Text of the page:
Like, what really happened to Tina? Is she alive? Is she dead? What happened to Lila? Are she and Lenù never going to see each other again?

(show spoiler)

 

That's the thing about these novels. Though the novel (and by consequence the series) ends on a bittersweet note, you don't end up with a happy, hopeful glow. All you will have left is this overwhelming melancholy and a fierce wish that things were different in their world and ours.

After I finished reading
I don't know how to rate this just yet or even what to write for my review. I have been reading this book nonstop for 48 hours. I need a mental break to pick up my soul from the ground.

Review
3 Stars
[REVIEW] Those Who Leave and Those Who Stay by Elena Ferrante
Those Who Leave and Those Who Stay - Elena Ferrante
"The solitude of women’s minds is regrettable, I said to myself, it’s a waste to be separated from each other, without procedures, without tradition." 
(72%)



TW: This book contains SEXUAL ASSAULT, DOMESTIC VIOLENCE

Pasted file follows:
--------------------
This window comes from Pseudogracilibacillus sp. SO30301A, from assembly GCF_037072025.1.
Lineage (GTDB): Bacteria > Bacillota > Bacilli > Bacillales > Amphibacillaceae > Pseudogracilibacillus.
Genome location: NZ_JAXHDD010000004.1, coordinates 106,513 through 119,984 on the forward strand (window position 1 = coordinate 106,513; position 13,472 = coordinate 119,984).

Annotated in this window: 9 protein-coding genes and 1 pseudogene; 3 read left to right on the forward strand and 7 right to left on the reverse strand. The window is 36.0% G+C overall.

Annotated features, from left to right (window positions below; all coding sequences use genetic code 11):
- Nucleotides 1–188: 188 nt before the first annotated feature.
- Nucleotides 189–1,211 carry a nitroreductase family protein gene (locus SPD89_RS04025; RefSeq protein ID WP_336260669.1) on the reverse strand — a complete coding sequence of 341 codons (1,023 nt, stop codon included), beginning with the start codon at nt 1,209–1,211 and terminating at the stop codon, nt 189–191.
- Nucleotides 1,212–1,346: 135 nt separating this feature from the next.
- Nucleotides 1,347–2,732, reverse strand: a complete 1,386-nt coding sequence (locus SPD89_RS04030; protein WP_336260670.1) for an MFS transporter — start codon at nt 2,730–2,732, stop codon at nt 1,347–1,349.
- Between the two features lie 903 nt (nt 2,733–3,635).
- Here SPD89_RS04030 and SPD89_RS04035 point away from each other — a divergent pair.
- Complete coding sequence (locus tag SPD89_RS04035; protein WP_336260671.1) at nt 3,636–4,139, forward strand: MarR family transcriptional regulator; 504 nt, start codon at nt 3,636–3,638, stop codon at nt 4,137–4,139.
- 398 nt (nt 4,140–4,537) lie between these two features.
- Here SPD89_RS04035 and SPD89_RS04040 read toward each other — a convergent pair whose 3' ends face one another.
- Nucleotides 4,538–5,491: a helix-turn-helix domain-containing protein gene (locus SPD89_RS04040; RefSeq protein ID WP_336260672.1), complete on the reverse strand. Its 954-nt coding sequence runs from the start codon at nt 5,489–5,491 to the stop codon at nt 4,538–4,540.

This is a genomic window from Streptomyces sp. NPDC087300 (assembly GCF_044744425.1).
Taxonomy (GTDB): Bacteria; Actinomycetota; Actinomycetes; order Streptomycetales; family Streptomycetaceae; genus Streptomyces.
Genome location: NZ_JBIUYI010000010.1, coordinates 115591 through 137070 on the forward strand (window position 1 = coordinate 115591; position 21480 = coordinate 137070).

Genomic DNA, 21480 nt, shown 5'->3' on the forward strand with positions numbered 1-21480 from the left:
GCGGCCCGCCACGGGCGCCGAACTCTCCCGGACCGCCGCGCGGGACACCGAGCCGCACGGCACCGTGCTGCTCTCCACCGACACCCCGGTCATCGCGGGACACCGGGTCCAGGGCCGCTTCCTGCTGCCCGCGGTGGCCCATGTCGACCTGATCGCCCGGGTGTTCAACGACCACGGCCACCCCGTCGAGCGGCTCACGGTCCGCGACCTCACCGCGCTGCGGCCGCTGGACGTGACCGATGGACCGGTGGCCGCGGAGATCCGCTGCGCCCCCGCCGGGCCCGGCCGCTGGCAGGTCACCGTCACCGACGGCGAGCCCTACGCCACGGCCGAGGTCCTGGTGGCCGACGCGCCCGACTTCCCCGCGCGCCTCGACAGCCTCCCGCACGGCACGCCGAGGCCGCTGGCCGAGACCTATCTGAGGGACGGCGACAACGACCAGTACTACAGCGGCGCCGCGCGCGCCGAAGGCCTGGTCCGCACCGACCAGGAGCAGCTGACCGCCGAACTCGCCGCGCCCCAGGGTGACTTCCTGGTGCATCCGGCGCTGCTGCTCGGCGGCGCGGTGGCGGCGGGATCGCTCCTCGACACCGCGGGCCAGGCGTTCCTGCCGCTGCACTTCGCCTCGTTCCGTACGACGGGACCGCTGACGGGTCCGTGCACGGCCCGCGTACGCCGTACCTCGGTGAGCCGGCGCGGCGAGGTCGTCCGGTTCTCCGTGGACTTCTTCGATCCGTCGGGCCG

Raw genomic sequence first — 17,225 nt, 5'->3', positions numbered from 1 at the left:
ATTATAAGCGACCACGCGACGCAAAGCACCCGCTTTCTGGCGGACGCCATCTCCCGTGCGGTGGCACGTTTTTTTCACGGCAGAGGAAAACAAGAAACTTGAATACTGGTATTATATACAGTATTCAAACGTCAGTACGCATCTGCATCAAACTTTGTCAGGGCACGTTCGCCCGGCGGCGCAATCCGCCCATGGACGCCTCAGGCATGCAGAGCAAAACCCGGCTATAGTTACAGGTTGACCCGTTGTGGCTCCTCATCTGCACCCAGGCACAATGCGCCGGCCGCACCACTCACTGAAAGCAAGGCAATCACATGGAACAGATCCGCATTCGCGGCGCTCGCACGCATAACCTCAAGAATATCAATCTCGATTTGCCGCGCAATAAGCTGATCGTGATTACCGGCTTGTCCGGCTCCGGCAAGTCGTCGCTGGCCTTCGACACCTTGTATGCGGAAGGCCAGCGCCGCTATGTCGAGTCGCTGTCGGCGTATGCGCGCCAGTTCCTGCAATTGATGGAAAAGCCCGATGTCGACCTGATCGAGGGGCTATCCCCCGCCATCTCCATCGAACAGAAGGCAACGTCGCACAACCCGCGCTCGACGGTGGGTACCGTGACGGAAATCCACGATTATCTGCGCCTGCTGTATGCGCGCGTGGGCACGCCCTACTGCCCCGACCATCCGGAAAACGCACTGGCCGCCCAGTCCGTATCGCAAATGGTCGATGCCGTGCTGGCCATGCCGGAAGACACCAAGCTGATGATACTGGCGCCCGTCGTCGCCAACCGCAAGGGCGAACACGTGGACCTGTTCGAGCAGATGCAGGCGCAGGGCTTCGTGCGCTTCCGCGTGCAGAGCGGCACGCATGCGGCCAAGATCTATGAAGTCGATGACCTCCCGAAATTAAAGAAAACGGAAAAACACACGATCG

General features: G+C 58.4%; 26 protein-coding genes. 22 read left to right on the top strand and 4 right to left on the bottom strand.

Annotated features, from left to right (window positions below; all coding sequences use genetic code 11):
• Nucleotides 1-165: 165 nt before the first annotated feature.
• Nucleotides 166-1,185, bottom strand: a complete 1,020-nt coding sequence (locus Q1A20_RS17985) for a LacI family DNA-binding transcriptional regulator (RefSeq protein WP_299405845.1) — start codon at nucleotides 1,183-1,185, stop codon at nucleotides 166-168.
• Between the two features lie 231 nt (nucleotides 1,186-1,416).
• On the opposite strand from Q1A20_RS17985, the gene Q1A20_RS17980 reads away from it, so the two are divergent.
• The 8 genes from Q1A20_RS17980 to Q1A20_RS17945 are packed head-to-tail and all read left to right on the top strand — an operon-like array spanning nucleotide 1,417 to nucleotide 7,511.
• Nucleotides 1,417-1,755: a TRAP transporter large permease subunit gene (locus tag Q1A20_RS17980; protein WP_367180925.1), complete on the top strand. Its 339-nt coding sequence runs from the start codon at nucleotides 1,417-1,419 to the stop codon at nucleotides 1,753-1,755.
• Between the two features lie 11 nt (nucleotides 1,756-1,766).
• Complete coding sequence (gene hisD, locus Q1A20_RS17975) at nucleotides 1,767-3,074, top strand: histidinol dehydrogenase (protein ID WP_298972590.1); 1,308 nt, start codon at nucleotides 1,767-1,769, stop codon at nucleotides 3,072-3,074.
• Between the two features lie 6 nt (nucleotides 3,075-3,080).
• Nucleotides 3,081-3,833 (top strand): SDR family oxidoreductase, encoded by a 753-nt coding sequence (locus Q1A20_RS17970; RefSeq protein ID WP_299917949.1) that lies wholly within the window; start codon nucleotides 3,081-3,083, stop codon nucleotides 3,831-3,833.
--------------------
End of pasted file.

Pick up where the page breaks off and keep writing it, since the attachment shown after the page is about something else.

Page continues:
I need time for my heart and my mind to recover. And to think this isn't the last book of the series. Elena Ferrante is a master storyteller. How is it that she can truly capture the good, the bad, the despicable, the intimacy of female friendships? How can she effortlessly capture the impossibility of surviving in a patriarchal society? Her tale and her words have me utterly spellbound and also terrified. 

With each passing book, I find myself loving Lila's unbreakable and fragile spirit more. I wish I had her strength, her resolve. But if I had to choose whom I resembled the most, it would have to be Lenù. Succumbing to the pressure of who we need to be, trying to leave our hometown before it swallows us whole and erases our dreams, and makes us forget who we are.

What will happen to Lila? What will happen to Lenù? I'm scared of finding out.

Review
4 Stars
[REVIEW] The Story of a New Name by Elena Ferrante
The Story of a New Name - Elena Ferrante
"[...] she was explaining to me that I had won nothing, that in the world there is nothing to win, that her life was full of varied and foolish adventures as much as mine, and that time simply slipped away without any meaning, and it was good just to see each other every so often to hear the mad sound of the brain of one echo in the mad sound of the brain of the other." (98%)